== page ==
The difference in male/female ratio between the groups reached only marginal significance. Since autism differentially affects males at a ratio of about 3.5:1, in any sample of this population we would expect the distribution of males and females to be similar to the one found here. All other things being equal, we would expect the split for the typically-developing group to be 50/50, resulting in a significant difference between groups for this characteristic. The male bias in our data for the TD group may reflect gender-related preferences in young children for computer activities, or may have some other cause. However, the disparity between the groups on this measure seems inevitable given the skew in the male/female distribution for the ASD population. We address the potential implications of this disparity below.

As shown, there was no significant difference in the number of readers in the two groups (Chi-square = 1.35). The distribution of readers among the higher and lower-functioning subgroups was fairly even, with 16/38 (42%) readers categorized as lower-functioning and 22/38 (58%) as higher-functioning.

In addition to being generally comparable, the two groups appear to be drawn from essentially the same population of computer users, at least for the gross measures we considered:

Computer-related Characteristics
** denotes marginal difference, p=.10
ASD TD
Mean age at mastery 4.3 years 3.8 years
**Macintosh users 26% 43%
Software purchaser Adult only 55% 52%
Adult & child 45% 41%
Child only 0% 7%
Adult purchase criteria Education first 76% 80%
Other 24% 20%
Manual readers 23% 20%

On average, children in both groups mastered basic interaction via mouse or keyboard around their fourth birthday. The youngest age of mastery in both groups was 1.5 years, and the standard deviation for mastery in both groups was 1.8 years.

As noted in the table, the difference between groups in the use of Macintosh versus PC platform is marginally significant, a fact for which we have no obvious (or plausible) explanation. To understand whether the difference might have had an impact on which software the children used (and, thus, on which features they disliked or found important), we can compare the software titles given in response to question 5 of the surveys. Analysis of the data from question 5 shows usage in both groups is dominated by popular titles that are available on both PC and Macintosh machines.

In almost all cases the adult responding to the questionnaire was solely or partially responsible for the purchase of software. Overwhelmingly, the primary criterion for purchase was educational. Only 20% of the TD group chose entertainment as the main reason for choosing a software title. For the ASD group, 11% gave entertainment as the main reason and 13% chose software primarily for therapeutic use.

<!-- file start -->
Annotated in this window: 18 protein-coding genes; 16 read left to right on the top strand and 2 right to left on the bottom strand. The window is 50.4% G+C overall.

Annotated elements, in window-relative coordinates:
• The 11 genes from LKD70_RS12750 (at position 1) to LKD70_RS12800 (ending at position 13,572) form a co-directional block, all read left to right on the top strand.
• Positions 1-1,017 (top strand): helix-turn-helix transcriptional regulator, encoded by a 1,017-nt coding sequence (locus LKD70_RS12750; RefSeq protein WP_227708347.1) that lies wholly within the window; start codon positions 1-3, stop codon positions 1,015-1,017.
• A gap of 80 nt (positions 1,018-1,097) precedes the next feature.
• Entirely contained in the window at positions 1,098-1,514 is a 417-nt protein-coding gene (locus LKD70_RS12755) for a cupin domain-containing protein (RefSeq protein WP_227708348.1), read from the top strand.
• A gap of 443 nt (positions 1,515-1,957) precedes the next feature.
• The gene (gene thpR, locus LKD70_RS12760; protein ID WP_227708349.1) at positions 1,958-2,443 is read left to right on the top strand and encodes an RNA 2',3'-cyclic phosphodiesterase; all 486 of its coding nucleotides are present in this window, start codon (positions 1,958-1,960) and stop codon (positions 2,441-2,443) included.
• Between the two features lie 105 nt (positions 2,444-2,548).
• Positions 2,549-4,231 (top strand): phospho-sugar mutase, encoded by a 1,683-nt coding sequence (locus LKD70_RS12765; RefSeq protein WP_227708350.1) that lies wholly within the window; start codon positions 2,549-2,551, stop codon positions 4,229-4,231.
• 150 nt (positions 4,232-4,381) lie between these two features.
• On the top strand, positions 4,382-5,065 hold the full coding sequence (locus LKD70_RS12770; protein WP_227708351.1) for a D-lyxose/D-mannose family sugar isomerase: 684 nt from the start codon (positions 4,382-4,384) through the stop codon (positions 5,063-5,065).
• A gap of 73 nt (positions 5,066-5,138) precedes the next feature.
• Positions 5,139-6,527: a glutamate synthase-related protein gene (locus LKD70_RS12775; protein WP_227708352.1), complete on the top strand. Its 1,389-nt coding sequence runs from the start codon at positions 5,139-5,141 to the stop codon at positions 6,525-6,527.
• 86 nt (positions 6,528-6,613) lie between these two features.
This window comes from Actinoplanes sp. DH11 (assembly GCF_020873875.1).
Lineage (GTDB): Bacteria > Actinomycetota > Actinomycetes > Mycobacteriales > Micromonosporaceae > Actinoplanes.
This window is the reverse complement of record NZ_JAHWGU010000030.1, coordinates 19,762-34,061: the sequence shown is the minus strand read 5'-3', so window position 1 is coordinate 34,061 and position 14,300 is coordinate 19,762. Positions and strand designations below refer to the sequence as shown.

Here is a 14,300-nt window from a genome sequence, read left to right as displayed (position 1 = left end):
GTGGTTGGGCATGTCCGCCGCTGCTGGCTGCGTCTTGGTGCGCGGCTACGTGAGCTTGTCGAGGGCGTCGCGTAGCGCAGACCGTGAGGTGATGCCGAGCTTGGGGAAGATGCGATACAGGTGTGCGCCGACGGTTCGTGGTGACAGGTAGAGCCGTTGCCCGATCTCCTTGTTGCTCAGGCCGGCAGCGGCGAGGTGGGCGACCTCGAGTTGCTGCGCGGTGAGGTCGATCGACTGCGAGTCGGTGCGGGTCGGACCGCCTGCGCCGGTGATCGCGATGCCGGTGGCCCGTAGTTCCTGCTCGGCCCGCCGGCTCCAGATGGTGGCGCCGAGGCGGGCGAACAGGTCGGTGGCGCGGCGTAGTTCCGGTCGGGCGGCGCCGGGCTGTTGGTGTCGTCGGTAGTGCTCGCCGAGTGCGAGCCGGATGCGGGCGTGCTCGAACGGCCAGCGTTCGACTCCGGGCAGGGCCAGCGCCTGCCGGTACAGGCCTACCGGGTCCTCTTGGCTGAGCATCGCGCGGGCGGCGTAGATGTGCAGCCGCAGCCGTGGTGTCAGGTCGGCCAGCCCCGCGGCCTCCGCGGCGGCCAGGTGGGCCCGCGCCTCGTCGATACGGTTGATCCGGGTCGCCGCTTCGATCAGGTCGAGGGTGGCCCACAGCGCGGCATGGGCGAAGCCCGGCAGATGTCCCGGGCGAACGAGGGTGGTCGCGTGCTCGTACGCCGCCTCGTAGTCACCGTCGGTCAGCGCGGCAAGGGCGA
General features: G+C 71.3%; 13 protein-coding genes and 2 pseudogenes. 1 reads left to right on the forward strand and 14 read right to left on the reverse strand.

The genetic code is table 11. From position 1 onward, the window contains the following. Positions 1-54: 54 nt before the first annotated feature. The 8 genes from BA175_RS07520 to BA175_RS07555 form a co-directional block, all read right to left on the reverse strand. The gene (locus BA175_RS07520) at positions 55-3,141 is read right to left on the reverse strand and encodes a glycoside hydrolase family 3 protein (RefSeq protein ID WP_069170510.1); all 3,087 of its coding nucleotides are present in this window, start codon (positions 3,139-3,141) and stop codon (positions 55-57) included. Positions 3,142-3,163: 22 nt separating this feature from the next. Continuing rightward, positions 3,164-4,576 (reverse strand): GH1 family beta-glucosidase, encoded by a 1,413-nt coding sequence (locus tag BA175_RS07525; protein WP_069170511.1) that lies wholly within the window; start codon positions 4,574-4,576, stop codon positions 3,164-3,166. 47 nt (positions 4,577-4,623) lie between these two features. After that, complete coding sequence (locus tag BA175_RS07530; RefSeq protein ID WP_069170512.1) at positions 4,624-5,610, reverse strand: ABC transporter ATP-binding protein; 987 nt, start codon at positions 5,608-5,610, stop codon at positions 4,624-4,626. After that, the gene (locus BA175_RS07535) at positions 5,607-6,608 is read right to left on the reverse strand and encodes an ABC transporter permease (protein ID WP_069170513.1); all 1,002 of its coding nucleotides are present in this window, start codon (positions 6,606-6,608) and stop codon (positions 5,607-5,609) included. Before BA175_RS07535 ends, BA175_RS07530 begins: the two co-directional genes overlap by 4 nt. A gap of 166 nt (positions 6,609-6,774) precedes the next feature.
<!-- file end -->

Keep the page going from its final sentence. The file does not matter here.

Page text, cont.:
Feature Analysis

Features pertaining to software interaction split into two groups: 3 features were defined in the computer context only (Sound effects, Animal characters, and On-line help), while the remaining 20 features were defined in both the computer and non-computer contexts. Means for all features are given next, with the 3 computer-only features listed in the first three rows.

Means Table for Features
ASD Group TD Group
Computer Non-Computer Computer Non-Computer
Sound effects 4.44 --- 4.39 ---
Animal characters 3.98 --- 3.60 ---
On-line help 2.98 --- 3.05 ---
Goal 3.84 3.98 3.86 3.89
Visual reward 4.20 4.13 4.02 3.79
Music 4.34 4.09 4.20 3.91
Randomness 2.88 2.27 3.48 3.16
Speed 4.74 3.19 3.65 3.60
Visual effects 4.74 4.55 4.65 4.05
Competition 2.55 2.49 3.25 3.57
Multiple levels 3.53 3.04 3.73 3.74
Fantasy 3.09 3.21 3.58 3.79
No reading 3.23 3.17 3.68 3.56
Text and audio 3.65 3.73 3.12 3.21
Visual detail 4.71 4.58 4.18 4.07
Theme 4.06 3.96 3.91 3.74
Subject 3.96 4.09 3.70 3.82
Child-controlled 4.04 4.43 4.15 4.30
Program-guided 3.40 2.65 3.19 3.00
Factual 3.02 3.25 3.15 3.30
Variety of activities 4.11 3.87 4.25 4.36
Use alone 4.55 4.42 4.28 4.00
Use with others 2.94 3.05 3.80 4.09

Recall that the large number of features to be considered in looking for differences between the ASD and TD groups is a function of the exploratory nature of this survey. Unfortunately, a side effect of the feature set size is the relative reduction in power of the statistical tests for the given population sizes and, therefore, the corresponding adjustment of the significance level to p <= .002 6. However, since the study is exploratory, we will want to consider in our discussion values that might well have reached significance in a survey with a more focussed feature set. Consequently, we include in our reporting values for which p < .01 as well.

The difference between diagnostic groups for the three computer-only features (Sound effects, Animal characters, and On-line help) were evaluated by t-tests with none reaching significance (p = .62, p = .03, and p = .67, respectively). The remaining 20 features were evaluated using a repeated measures analyses of variance with diagnosis as a between-subject factor and environment (computer vs. non-computer) as a within-subject factor. The next table shows those features having significant differences between and/or within groups. None of the interaction terms (diagnosis x context) was significant.